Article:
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FTW - zombie vertical post-mortem ( ha )

. Pete

Yesterday at the SHC Social Media Summit, kudos were given to the Zombie vertical effort pulled off by a rogue splinter faction of UX zealots. Let's talk about that for a moment.

First, some history. By some accounts, Sears is an international retailer with a rich history, but not as much modern zing as a brand might want. At least a brand who's stated goal is to sell lots of stuff to lots of people. We -do- all sorts of innovative things online, but that's probably not the public perception.

To lots of peeps Sears is still where you might go to buy your dishwasher, or where your mom goes, if your mom is as old as my mom. Which let's be honest is kind of old. "They've always been wonderful to me, Peter. Did you know that during The War they were the only place I could get kerosene?"

"The War"? Kerosene?

Anyway. Just before Halloween UX Sears released a little gem, a zombie vertical page aimed at servicing the zombie demographic for all their shopping needs.


Image-wise, this was kind of "a departure from the brand message" of the company that was able to bring you petroleum distillates during the Big One. It was also crazy successful. It's early in the day here, and I can't seem to find anyone here yet to get me some numbers, but with no advertising, on our test-test server that we're having "engagement challenges" on, no budget, and no work done during normal work hours, the effort had about a zillion media mentions... mainstream, web-nerd, and advertising industry venues.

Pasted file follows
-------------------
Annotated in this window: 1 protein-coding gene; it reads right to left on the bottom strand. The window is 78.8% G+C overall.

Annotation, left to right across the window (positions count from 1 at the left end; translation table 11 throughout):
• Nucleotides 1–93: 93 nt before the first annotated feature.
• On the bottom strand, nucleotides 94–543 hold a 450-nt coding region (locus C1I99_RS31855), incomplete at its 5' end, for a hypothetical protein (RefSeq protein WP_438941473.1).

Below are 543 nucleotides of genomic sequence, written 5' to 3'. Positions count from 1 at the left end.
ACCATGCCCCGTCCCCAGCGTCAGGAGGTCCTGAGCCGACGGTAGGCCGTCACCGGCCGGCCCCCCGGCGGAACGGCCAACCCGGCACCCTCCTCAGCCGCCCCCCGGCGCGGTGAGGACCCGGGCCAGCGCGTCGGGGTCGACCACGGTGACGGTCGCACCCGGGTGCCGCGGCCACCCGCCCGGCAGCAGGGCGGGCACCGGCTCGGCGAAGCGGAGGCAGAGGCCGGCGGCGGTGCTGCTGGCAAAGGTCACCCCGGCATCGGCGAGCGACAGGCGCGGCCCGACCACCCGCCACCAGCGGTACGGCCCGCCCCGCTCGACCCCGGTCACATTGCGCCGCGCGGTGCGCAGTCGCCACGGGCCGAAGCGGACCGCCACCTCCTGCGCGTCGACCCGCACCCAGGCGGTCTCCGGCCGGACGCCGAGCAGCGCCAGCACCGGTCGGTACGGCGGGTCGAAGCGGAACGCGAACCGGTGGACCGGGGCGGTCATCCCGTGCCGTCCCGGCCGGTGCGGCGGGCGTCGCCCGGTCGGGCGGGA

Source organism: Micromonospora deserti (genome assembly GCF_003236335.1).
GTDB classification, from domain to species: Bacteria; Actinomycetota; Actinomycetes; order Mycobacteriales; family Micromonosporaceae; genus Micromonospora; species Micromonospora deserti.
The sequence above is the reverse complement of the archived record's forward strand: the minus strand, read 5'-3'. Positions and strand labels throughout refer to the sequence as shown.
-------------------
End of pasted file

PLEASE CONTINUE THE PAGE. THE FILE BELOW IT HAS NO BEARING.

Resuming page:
Like I said, -crazy- successful. Why? Let's take a look.

7 Reasons the Zombie Vertical rocked

1. First: zombies Topically, this was a win. It's still a win, months later. The zombie thing still has juice. Lots here for everyone- the gaming enthusiast, the political satirist, the survivalist. Sometimes the stuff you sell lacks a certain panache... but who doesn't love zombies?

2. Soooooooo different. So different This is where a lot of the Magic Happened. "Zombies? Sears??" The incongruence of the brand and the idea, what was expected on the web and what we actually did and put out there for real normal people to see, this had a powerful effect. Word spread like, ahem, a virus. A zombie virus.

3. We weren't selling anything What? Nothing? Counterintuitive, but still kind of a wicked-powerful idea when used correctly. We didn't try to really sell anything on the page; it was clearly just for fun, and to play around with engagement ideas. This earns us a little buy in ( heh ) and credibility.

4. It was produced by a small group of zealots It seems like it's easier for a small, motivated group of slightly-off people to do amazing work than it is to get similar results from a humming, well-running and benefit-laden corporate organization. The people that did the zombie vert were on their own time, with their own equipment, and had only one ( albeit key ) executive champion. They weren't told to do this; it was an idea that some people came up with it and were allowed to run with. That authenticity came through at every level of the experience. The team was definitely "well versed in the vernacular of the genre," this burned through in every bit of the experience, and the people who were into zombies loved it, and helped carry word of it forward.

5. Word of mouth only We didn't put up a banner ad. Didn't get space in the circulars, or TV ad time. We really didn't tell the public at all. But we sure as hell told our friends. All of them, on Facebook and Twitter, and some other places. The singularly powerful sentiment of "hey, check this out..." from a loose-tie-friend echoed thousands of times is more effective than the most expensive advertisement campaign. People turned the downside of having no budget on its ear.